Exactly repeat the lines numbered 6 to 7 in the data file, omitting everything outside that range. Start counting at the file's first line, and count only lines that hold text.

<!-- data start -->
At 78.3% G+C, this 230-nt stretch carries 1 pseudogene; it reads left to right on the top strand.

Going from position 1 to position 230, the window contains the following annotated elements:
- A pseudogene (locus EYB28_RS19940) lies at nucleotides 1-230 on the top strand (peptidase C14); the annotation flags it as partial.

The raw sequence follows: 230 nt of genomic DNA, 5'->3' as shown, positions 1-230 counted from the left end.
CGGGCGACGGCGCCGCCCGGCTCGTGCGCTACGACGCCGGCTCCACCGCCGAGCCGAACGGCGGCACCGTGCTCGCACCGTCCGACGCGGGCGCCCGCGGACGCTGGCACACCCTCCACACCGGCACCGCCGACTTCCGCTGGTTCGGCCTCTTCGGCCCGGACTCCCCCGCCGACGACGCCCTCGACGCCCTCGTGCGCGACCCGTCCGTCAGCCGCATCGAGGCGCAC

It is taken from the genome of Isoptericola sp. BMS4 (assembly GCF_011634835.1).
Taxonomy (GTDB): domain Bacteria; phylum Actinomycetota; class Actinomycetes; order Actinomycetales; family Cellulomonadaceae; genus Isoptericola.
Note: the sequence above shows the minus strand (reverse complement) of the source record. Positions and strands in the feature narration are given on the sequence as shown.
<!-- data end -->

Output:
It is taken from the genome of Isoptericola sp. BMS4 (assembly GCF_011634835.1).
Taxonomy (GTDB): domain Bacteria; phylum Actinomycetota; class Actinomycetes; order Actinomycetales; family Cellulomonadaceae; genus Isoptericola.